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several trump events, ivanka trump was actually there and these were the kind of women that you would expect would say forget it, i'm not going with this guy, he's a dog, no way. to a person, we could not find one woman who said that, whatever, of course, we know this about donald trump but he's going to do x, y and z with the economy. by the way, we can't stand hillary clinton, sorry. looking back, if we would have focused on those kinds of stories that we did with real people, we would have said, oh, okay, but we were relying on the fancy data which have been right for the most part. i just want to -- my favorite focus group are cab drivers and we traveled a lot throughout this campaign to go to all debates and the primaries and i always ask my cab driver, who are you voting for? and nine times out of ten they were trying to decide between
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bernie sanders and donald trump and that was a clear warning sign that we just sort of kind of, you know, spatted away. people were hungry for disruption, not the same old-same old. >> who would have won sanders-trump? >> i think sanders. >> i could have voted for trump against a socialist. i think a lot of republicans would have felt that way. i don't know if america is ready for a jewish democratic socialist. >> is america ready for donald trump? [laughter] >> what do i know? [laughter] >> i think bernie sanders. >> a couple of questions, a lot of questions in the audience, let me ask about -- the night on cnn after one of the debates, donald trump invoked you, suggest that you created the birther movement.
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[laughter] >> conspiracy theories are in the news. tell us about that experience about this plague of fake news and conspiracy theories. >> it was the first debate. first debate. hofstra. lester was administrator. i was sitting in the trailer watching the debate. it came at the tail-end of the debate. i was there because i'm a girl making notes on what i'm going to say about the debate about how hillary nailed the debate and suddenly, you know, and i'm sitting there with other comment at a at a -- commentators and i suddenly hear my name. is it somebody in the room? no, it's donald trump. first he called me patty doyle. my name is patty solís doyle.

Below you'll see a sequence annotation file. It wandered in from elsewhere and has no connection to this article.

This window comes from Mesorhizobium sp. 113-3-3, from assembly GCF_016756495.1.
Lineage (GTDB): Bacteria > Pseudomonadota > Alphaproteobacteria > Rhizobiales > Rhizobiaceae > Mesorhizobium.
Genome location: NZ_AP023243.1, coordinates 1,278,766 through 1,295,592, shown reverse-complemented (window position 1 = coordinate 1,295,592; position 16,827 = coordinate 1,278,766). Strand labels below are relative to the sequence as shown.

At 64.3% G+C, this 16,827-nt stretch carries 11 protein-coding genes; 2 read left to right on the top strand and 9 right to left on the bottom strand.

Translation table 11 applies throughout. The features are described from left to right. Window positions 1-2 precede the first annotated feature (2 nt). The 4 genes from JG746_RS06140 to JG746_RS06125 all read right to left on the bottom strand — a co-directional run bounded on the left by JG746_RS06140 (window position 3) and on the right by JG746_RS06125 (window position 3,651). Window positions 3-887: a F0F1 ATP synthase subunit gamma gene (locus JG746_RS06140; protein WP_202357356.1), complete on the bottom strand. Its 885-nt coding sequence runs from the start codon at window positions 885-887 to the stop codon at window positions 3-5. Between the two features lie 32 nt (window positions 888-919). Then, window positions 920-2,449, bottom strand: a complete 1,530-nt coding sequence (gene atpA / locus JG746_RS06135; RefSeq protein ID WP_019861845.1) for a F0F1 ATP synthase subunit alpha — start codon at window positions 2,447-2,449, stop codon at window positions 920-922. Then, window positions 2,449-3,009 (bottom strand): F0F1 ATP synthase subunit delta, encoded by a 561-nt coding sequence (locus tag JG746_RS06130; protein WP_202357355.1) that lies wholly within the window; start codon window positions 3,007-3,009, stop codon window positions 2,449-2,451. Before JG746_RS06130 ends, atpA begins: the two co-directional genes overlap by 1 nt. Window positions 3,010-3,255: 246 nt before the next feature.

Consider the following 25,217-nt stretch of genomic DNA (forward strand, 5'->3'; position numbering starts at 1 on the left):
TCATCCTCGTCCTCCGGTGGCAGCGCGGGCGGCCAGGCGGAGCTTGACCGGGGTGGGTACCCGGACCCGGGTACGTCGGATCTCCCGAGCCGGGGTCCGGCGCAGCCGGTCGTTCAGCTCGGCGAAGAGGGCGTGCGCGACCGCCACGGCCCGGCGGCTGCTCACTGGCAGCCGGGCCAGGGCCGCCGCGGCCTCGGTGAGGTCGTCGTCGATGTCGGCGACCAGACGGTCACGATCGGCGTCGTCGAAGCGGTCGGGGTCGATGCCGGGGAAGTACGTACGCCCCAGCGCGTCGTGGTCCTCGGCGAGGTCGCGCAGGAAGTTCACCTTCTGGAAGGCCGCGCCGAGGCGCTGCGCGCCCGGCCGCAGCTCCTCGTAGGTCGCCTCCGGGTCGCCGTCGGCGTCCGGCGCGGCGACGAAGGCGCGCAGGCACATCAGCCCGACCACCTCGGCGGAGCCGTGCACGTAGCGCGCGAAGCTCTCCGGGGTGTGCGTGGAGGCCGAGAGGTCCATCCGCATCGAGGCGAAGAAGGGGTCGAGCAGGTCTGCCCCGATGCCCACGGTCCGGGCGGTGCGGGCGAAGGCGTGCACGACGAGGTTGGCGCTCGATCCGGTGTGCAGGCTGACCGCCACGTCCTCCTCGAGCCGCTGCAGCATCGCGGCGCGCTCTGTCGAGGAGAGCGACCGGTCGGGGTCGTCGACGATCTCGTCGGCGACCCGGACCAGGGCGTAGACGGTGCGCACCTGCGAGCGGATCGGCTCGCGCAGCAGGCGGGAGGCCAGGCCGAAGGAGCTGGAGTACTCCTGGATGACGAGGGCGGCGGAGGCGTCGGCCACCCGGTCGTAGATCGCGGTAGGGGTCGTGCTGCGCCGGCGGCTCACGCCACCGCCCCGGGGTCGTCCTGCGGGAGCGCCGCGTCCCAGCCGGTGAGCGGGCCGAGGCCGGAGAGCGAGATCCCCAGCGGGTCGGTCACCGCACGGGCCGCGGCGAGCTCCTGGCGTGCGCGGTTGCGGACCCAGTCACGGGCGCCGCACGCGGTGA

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i did an interview with wolf blitzer that the campaign indeed started the birther movement. i did do an interview with wolf basically saying that during our campaign a volunteer coordinator, a nonpaid person forwarded an e-mail about barack obama being a muslim and that i fired him -- her, sorry, for doing that. that's not called peddling in conspiracies, that's called shutting it down. but that interview took off on the website, took off on, you know, the right-wing websites and donald trump used it as a point in the debates. what's great about working for cnn at the time is i was able to